Motorcyclist Riding on an Iowa HighwayWhen winter gives way to spring and temperatures begin to rise, motorcycles are a common sight on roads throughout the Hawkeye State. For many Iowans, riding is both a passion and a pastime, offering limitless opportunities for adventure.

However, staying safe atop two wheels is not always easy. Almost everyone who has taken a motorcycle safety course has heard the age-old adage, “ride like everybody’s out to kill you.” While driving defensively and remaining aware can significantly reduce motorcyclists’ risk of being involved in a collision, some accidents are simply unavoidable.

After an accident, victims often expect to receive reimbursement from the at-fault driver’s insurance company—but when the other motorist leaves the scene without stopping to exchange information, survivors may struggle to recover the compensation they need to begin rebuilding their lives.

Protecting Your Rights After a Hit-and-Run Motorcycle Accident in Iowa

Iowa, like most states, has a fault-based insurance system.

Under this fault-based system, the party found at fault for a collision is generally liable for the victim’s existing and anticipated accident-related expenses. However, victims can only exercise their rights when everyone involved in an accident abides by the law, cooperating and letting insurance negotiations run their course.

If the at-fault motorist leaves the scene of the accident without identifying themselves, injured motorcyclists can find themselves in a difficult situation. While you may still have options to recover damages, you must be proactive. You should protect your rights by taking the following steps:

Call 911

The Iowa Code mandates that a motorist inform law enforcement if they have been involved in an accident resulting in any of the following:

  • Property damage equivalent to, or exceeding $1500
  • Personal injury
  • Death

After a hit-and-run accident, the Iowa State Patrol or a local police department is required to perform an intensive investigation.

Even if first responders are unable to locate the at-fault driver, their written reports could serve as critical evidence if the at-fault driver is found or if you submit an insurance claim.

Create a Record

Accidents can happen in a matter of seconds, leaving victims with little time to assess their situation and make sense of their surroundings.

After ensuring your own safety, and the well-being of any pillion rider, use your phone, a piece of paper, or other device to record anything you remember about the driver who caused the collision. This could include:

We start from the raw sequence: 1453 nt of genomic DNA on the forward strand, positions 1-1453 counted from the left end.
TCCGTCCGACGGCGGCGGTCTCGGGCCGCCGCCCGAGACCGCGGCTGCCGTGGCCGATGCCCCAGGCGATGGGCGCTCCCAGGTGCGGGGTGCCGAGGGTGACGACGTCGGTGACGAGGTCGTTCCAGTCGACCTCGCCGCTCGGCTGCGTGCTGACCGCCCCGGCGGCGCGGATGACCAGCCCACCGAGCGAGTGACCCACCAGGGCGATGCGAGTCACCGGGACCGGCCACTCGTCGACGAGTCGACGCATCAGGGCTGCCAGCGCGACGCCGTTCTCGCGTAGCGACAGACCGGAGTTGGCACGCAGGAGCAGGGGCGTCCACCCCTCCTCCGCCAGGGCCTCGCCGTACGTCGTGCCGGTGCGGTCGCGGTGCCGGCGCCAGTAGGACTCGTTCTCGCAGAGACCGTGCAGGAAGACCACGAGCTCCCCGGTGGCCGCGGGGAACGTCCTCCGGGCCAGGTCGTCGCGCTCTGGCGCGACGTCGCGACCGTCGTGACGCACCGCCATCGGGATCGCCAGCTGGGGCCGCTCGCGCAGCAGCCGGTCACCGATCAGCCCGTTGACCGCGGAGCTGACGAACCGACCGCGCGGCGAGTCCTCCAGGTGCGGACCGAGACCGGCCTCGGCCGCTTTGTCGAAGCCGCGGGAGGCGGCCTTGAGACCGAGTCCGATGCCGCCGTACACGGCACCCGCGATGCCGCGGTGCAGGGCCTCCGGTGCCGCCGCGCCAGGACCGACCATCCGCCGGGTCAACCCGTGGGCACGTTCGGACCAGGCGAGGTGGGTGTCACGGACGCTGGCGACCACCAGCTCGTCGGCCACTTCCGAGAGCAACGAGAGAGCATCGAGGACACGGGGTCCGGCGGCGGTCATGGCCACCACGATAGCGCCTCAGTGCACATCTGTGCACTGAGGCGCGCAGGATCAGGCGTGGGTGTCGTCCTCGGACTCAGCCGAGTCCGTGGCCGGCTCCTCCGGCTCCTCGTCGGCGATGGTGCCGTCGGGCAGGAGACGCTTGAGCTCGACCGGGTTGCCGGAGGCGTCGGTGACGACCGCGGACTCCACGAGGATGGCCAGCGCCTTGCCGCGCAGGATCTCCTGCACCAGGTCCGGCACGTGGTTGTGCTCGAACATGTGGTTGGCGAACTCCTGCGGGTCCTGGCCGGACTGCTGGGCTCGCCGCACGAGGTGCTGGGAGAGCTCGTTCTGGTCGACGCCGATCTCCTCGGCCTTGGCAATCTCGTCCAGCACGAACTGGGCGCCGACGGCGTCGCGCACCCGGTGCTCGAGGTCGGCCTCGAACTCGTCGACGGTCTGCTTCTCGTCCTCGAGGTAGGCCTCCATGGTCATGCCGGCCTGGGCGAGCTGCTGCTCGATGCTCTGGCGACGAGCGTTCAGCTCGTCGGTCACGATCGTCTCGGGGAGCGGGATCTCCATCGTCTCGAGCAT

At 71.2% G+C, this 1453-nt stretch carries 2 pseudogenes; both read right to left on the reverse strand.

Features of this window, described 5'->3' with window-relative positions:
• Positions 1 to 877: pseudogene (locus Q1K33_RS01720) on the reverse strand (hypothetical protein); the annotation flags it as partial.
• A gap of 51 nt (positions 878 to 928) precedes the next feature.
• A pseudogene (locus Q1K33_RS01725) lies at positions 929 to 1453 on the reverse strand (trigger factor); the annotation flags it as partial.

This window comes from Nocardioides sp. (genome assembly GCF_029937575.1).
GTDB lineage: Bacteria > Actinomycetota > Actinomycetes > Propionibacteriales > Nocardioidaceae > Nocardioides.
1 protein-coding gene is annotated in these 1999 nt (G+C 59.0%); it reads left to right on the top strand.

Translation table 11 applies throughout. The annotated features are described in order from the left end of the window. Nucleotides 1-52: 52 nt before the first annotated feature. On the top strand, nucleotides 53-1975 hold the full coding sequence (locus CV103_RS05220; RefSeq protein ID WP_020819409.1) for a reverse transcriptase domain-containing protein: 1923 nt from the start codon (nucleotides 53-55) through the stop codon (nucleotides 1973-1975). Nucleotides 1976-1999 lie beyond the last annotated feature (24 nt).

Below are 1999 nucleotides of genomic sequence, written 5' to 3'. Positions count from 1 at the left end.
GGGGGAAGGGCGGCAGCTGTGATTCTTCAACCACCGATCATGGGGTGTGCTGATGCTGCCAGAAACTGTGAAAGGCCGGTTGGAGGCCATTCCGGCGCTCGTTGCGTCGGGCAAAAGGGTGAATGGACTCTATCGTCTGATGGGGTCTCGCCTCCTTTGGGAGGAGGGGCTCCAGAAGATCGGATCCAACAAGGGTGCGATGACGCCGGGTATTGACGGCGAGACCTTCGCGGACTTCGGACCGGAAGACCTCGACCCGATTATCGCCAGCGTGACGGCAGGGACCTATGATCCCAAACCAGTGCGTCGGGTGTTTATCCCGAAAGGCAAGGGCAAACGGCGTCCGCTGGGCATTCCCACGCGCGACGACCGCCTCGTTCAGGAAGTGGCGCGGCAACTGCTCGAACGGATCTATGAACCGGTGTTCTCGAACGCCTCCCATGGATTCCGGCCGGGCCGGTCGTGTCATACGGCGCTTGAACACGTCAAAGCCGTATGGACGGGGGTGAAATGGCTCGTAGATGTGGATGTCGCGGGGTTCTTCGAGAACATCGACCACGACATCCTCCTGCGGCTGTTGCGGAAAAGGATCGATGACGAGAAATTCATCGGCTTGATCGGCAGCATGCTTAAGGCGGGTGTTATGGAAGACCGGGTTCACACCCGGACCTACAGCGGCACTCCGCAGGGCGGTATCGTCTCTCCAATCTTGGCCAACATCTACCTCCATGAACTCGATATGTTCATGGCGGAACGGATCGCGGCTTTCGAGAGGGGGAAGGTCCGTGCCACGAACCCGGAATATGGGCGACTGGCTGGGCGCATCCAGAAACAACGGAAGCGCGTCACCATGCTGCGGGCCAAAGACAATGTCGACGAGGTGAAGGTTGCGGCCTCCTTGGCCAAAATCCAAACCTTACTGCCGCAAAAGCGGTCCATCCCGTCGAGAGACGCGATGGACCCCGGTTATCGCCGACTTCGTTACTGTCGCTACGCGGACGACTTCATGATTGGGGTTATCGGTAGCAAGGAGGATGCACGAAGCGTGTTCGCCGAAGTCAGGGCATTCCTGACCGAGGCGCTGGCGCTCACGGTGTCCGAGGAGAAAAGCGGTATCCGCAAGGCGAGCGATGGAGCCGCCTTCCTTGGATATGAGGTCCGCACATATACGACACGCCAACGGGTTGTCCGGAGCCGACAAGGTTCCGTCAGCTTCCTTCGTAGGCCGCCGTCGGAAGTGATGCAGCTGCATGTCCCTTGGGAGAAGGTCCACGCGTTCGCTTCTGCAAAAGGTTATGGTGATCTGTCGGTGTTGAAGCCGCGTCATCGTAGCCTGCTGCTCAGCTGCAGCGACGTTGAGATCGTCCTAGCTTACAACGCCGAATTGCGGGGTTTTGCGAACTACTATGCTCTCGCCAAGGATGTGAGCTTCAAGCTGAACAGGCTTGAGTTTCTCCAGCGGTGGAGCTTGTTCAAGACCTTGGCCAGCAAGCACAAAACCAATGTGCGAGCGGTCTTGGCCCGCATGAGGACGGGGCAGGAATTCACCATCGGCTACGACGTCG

• Your recollection of the circumstances leading up to the accident.
  • A description of the at-fault driver.
  • The make, model, and color of the other vehicle.

If your motorcycle is still operational, it may be tempting to try and pursue a hit-and-run driver.

However, if you have even an incomplete description of the other vehicle, it is best to let law enforcement and your attorney conduct their own investigations—trying to catch a hit-and-run driver could cause another accident, or increase your own out-of-pocket liability.

Seek Immediate Medical Attention

You should always seek immediate medical attention after a hit-and-run motorcycle accident, even if you do not believe that you have been seriously injured. A physician could help you identify, diagnose, and treat potentially life-threatening but otherwise invisible injuries.

Additionally, seeing the doctor after an accident could show the insurance company that you have legitimate concerns about your physical health and are not simply trying to profit from tragedy.

Collect Evidence

If you do not need emergency medical treatment, try to collect any relevant evidence from the crash site. Evidence could include the following:

  • Pictures of the physical damage to your motorcycle.
  • Photographs of your visible injuries.
  • A written recollection or audio description of the at-fault motorist and their vehicle.

If you believe that another person may have witnessed your accident, ask them for their full name, phone number, and other contact information—eyewitness testimony can be critical in any accident claim, but is especially vital in hit-and-run collision cases.

Your Potential Damages After a Hit-and-Run Motorcycle Accident

Depending on the circumstances of your accident, you could be entitled to significant compensation through any of the following:

Unlike some states, Iowa does not currently limit the damages available in most hit-and-run motorcycle accident claims. You could be entitled to compensation for losses including, but not limited to, the following:

  • Your past, present, and anticipated medical expenses
  • Physical rehabilitation
  • Paid deductibles and co-pays
  • Reconstructive surgery
  • Lost income from work
  • Exhausted vacation days or paid time off (PTO)
  • Diminished earning potential
  • Emotional pain and suffering
  • Loss of enjoyment
  • Disfigurement
  • Wrongful death

While Iowa does not cap damages in most personal injury claims, the Hawkeye State does have a strict statute of limitations. Under Iowa’s statute of limitations, injured motorcyclists may only file legal claims within a pre-defined timeframe. If you wait too long to contact an experienced hit-and-run motorcycle accident attorney, the statute of limitations could lapse, costing you your legal right to a fair recovery.

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